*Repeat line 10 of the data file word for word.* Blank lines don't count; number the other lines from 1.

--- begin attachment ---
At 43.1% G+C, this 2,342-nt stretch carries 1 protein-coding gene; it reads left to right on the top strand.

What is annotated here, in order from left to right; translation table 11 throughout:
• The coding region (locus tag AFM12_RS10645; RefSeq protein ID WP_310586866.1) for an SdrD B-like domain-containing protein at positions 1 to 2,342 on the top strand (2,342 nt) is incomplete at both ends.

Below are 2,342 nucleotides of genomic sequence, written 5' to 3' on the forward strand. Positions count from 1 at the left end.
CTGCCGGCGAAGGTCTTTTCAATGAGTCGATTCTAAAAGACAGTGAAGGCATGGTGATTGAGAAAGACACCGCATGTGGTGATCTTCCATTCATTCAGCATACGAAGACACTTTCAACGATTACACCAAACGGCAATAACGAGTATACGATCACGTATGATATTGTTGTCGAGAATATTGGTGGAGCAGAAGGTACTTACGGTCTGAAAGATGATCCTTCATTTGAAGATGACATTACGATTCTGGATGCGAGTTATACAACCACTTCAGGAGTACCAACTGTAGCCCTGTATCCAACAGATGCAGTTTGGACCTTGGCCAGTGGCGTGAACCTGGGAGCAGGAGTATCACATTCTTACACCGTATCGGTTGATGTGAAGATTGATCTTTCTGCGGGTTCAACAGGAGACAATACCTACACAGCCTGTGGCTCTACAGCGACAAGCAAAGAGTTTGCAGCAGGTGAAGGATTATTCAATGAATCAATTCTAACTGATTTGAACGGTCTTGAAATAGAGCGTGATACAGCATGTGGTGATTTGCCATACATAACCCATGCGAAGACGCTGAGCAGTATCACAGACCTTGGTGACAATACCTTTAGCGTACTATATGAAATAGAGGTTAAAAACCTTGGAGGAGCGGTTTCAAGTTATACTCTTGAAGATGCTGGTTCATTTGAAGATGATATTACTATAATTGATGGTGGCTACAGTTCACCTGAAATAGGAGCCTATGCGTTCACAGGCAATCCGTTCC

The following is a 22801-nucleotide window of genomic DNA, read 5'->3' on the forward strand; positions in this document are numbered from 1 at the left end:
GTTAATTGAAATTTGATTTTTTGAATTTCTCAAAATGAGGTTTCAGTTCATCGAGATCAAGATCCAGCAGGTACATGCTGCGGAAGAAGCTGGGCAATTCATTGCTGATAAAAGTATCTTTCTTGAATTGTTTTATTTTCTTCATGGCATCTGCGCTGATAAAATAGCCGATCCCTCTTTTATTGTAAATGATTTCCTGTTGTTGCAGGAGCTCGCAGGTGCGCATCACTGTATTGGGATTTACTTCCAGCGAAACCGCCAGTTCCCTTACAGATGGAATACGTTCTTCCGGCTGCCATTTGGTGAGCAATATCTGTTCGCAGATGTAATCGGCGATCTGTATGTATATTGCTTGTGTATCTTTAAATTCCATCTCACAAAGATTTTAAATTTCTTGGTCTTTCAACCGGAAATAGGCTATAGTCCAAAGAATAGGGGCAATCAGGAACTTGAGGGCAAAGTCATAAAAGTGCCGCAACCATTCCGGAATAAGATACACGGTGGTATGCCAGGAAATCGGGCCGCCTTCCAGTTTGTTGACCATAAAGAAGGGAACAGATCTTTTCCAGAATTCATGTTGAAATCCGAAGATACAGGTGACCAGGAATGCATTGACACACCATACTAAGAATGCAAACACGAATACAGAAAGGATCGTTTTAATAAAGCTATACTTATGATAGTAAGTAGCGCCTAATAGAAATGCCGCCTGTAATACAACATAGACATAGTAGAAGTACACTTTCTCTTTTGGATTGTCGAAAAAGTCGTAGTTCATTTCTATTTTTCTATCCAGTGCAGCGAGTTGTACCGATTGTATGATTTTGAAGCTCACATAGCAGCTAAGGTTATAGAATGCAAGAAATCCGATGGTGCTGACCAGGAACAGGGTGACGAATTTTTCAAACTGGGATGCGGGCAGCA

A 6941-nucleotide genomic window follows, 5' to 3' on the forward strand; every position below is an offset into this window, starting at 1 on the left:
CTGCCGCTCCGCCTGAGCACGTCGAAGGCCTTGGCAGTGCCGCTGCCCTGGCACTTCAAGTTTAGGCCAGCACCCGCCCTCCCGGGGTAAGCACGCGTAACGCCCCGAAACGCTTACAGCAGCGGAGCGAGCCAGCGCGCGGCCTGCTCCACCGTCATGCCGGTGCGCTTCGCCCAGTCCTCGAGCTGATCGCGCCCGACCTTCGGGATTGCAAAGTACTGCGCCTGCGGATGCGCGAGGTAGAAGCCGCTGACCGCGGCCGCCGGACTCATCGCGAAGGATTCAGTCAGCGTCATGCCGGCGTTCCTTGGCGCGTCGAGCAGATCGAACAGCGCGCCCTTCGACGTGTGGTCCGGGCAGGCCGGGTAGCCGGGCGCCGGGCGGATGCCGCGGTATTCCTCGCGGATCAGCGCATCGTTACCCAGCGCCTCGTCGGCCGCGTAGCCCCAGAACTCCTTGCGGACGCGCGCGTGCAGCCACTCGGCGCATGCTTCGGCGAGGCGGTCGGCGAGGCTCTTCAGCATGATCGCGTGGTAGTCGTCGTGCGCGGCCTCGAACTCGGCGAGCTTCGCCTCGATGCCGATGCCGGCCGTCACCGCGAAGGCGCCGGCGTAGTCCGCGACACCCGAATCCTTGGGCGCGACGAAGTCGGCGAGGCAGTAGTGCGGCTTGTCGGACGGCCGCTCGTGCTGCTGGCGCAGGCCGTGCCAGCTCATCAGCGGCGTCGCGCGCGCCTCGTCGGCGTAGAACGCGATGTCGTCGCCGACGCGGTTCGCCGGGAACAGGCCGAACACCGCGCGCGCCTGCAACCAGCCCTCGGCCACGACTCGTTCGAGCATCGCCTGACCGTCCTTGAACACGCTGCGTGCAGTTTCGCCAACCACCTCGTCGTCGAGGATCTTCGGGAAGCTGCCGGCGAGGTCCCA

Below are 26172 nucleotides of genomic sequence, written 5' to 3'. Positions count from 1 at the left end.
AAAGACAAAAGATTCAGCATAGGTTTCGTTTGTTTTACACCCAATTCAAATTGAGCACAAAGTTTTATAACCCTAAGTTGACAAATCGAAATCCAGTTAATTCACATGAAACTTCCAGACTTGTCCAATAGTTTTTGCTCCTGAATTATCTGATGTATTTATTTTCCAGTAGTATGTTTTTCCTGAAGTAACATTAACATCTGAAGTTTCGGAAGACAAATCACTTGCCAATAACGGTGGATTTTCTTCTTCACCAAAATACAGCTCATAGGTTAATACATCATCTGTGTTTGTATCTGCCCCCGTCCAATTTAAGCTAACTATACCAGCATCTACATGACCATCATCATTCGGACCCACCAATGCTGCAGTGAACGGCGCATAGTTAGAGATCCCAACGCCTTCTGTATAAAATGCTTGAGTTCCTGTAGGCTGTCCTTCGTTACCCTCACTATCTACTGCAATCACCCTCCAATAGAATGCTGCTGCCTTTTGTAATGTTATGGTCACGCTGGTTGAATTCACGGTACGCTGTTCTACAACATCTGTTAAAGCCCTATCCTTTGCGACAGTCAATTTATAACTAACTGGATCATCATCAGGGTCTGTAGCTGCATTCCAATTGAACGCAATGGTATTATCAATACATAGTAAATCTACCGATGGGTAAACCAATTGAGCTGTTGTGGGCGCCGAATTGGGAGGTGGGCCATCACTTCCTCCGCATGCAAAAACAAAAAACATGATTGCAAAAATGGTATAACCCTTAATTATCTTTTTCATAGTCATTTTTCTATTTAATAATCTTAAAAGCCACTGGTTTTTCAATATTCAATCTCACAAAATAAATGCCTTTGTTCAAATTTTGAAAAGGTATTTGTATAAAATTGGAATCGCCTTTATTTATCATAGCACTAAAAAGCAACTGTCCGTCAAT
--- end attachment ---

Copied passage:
Below are 26172 nucleotides of genomic sequence, written 5' to 3'. Positions count from 1 at the left end.